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New study finds limited correlation between canine lymphoma and proximity to environmental toxins

Limited correlation between canine lymphoma and proximity to environmental toxins in new study
Chloropleth maps showing geographic distribution of golden retrievers (GRs) with lymphoma (A) and matched unaffected controls (B) recruited through the longitudinal Golden Retriever Lifetime Study. Credit: Journal of Veterinary Internal Medicine (2024). DOI: 10.1111/jvim.17021

As awareness of the health risks associated with radon and fracking exposure in connection to cancer continues to rise in human medicine, a recent study explored these ties with multicentric lymphoma, a prevalent canine cancer. Surprisingly, the study did not identify significant correlations between living near sources of environmental toxins, such as fracking by-products and radon, and dogs diagnosed with lymphoma.

The results of this study were published in the Journal of Veterinary Internal Medicine using data from Morris Animal Foundation's Golden Retriever Lifetime Study, which enrolled dogs with multicentric lymphoma and matched unaffected dogs. Using special geospatial software, the researchers mapped the dogs' home addresses to U.S. Environmental Protection Agency radon zones and active wells.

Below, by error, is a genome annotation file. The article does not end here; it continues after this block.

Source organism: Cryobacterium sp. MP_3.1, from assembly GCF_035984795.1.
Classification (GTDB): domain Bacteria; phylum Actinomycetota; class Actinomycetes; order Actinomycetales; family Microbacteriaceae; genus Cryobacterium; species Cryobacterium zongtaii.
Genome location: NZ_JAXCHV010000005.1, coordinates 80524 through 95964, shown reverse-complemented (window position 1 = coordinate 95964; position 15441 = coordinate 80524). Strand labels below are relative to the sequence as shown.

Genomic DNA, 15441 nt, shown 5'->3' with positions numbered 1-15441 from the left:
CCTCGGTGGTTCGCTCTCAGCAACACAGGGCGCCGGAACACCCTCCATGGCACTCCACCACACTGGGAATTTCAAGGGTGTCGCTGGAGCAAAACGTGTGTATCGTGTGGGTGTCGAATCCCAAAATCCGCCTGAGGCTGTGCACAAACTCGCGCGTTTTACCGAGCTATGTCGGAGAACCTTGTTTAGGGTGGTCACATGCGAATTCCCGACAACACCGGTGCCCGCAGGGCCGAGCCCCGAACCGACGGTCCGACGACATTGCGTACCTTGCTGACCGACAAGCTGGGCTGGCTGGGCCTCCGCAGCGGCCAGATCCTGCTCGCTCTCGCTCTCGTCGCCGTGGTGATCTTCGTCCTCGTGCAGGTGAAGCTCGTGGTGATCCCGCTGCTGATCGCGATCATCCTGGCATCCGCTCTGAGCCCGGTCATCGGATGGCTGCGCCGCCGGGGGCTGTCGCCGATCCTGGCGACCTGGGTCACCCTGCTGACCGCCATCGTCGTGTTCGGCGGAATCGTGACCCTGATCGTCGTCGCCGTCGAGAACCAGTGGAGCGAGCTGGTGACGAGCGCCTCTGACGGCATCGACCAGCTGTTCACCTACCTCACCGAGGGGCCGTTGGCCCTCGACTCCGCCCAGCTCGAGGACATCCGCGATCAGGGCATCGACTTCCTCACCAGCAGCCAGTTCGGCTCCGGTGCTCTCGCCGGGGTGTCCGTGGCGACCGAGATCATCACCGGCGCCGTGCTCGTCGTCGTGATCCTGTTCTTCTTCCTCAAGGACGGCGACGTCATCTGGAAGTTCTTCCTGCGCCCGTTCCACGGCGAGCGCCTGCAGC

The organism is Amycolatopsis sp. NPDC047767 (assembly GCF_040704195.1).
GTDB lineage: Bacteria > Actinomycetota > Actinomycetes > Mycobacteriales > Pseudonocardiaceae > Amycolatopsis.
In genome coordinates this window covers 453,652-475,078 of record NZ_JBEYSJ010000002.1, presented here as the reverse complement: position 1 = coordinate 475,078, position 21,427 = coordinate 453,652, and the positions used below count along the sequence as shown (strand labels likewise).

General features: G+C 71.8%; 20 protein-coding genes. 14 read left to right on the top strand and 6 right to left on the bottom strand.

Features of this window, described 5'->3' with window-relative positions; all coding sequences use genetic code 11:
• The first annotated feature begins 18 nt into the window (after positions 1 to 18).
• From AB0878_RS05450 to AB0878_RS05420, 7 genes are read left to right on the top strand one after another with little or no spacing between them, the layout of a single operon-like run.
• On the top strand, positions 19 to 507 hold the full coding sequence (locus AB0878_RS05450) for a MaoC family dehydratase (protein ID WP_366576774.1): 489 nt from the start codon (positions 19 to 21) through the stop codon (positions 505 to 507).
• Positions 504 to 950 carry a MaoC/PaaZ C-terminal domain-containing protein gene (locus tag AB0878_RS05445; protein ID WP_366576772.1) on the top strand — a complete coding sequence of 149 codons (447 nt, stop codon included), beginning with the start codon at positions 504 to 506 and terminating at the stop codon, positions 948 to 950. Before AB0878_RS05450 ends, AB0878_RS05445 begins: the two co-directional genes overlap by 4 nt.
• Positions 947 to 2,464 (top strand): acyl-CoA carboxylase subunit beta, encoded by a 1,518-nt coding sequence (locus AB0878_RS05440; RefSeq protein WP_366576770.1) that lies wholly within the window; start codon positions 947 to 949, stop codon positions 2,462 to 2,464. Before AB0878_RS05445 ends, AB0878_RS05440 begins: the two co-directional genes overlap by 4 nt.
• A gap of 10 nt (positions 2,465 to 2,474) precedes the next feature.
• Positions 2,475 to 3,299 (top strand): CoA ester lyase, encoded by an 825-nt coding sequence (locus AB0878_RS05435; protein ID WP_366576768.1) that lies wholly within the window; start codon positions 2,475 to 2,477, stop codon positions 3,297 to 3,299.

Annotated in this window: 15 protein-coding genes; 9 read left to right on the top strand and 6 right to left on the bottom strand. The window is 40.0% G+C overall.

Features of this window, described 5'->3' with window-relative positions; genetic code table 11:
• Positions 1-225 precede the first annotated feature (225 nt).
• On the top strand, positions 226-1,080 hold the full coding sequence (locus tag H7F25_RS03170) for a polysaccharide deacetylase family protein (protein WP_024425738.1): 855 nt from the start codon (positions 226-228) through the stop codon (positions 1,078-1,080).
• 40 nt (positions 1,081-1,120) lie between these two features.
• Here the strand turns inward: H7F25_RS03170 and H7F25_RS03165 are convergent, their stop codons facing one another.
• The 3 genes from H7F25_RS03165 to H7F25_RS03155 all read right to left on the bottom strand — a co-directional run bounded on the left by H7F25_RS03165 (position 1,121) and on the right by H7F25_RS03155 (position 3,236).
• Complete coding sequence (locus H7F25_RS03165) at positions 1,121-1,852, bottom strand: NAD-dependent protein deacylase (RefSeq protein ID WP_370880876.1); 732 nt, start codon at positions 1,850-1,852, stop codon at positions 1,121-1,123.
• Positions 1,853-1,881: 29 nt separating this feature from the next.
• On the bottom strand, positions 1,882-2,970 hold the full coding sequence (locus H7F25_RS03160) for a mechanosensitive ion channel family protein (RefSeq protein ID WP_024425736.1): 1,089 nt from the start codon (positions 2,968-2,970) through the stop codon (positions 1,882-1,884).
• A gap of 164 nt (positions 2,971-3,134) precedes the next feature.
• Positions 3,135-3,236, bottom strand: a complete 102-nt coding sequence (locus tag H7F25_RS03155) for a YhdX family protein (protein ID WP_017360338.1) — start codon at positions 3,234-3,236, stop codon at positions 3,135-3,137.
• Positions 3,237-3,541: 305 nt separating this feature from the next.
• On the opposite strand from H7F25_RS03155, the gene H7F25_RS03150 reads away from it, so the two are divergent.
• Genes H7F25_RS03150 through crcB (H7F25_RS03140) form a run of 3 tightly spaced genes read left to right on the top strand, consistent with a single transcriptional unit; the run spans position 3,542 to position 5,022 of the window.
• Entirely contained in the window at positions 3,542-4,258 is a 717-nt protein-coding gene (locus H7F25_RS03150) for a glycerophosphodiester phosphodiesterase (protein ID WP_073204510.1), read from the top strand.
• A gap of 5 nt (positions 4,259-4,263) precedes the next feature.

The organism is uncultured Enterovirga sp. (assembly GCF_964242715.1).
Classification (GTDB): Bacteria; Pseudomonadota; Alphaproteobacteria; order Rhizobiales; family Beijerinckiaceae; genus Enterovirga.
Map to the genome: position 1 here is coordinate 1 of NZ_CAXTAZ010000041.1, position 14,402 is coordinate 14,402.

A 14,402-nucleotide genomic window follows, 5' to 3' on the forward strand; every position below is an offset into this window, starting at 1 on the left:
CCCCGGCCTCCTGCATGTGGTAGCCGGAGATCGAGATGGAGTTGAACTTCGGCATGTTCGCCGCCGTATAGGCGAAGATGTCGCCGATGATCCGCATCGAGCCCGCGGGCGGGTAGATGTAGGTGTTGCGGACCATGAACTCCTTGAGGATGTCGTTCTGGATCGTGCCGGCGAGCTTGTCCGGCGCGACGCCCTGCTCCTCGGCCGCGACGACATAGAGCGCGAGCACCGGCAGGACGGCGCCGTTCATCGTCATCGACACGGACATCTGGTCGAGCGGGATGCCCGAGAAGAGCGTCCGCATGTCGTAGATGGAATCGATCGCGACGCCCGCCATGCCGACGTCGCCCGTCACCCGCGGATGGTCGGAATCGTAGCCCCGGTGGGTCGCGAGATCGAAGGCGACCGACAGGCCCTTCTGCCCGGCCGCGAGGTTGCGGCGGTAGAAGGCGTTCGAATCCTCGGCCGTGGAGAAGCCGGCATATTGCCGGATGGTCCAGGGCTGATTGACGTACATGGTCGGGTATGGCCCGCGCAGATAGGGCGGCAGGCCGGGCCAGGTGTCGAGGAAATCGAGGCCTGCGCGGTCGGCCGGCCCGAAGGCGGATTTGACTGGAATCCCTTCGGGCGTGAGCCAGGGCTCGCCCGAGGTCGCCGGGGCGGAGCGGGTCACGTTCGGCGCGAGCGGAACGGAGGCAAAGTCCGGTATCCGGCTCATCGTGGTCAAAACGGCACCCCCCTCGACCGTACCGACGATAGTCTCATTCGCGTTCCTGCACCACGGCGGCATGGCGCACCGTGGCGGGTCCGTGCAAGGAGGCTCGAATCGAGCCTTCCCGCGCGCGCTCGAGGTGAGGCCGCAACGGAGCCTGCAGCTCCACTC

Ashleigh Tindle, a researcher involved in the project and a Ph.D. student at the University of Wisconsin-Madison, expressed surprise at the lack of correlation, given similar connections found in children with leukemia living near fracking sites. Acknowledging the study's limitations due to the and the lack of fracking wastewater data for some states, Tindle emphasized the study's role as an initial step in exploring the available information.

The study focused on county-level information over a decade but did not have data on individual home radon levels, which is a significant limitation. Additionally, the enrolled dog population was biased toward those who can afford veterinary care and seek a , while fracking wells tend to be near lower-income areas.

The research team recommends follow-up studies, including direct measurements of radon emissions and , which are pollutants generated by vehicle exhaust and industrial activities, and fracking in the homes of dogs with lymphoma. The team's next project involves analyzing urine and from the Study to understand how VOCs and herbicide exposures could alter a dog's DNA, potentially creating a biomarker of later lymphoma development.

"The next steps are to connect the dots between that are exposed to environmental chemicals and whether there is evidence of DNA damage or other early hallmarks of cancer risk that could lead to lymphoma," Tindle said.

More information: Ashleigh N. Tindle et al, Environmental radon, fracking wells, and lymphoma in dogs, Journal of Veterinary Internal Medicine (2024). DOI: 10.1111/jvim.17021

Provided by Morris Animal Foundation

Citation: New study finds limited correlation between canine lymphoma and proximity to environmental toxins (2024, March 8) retrieved 18 June 2024 from
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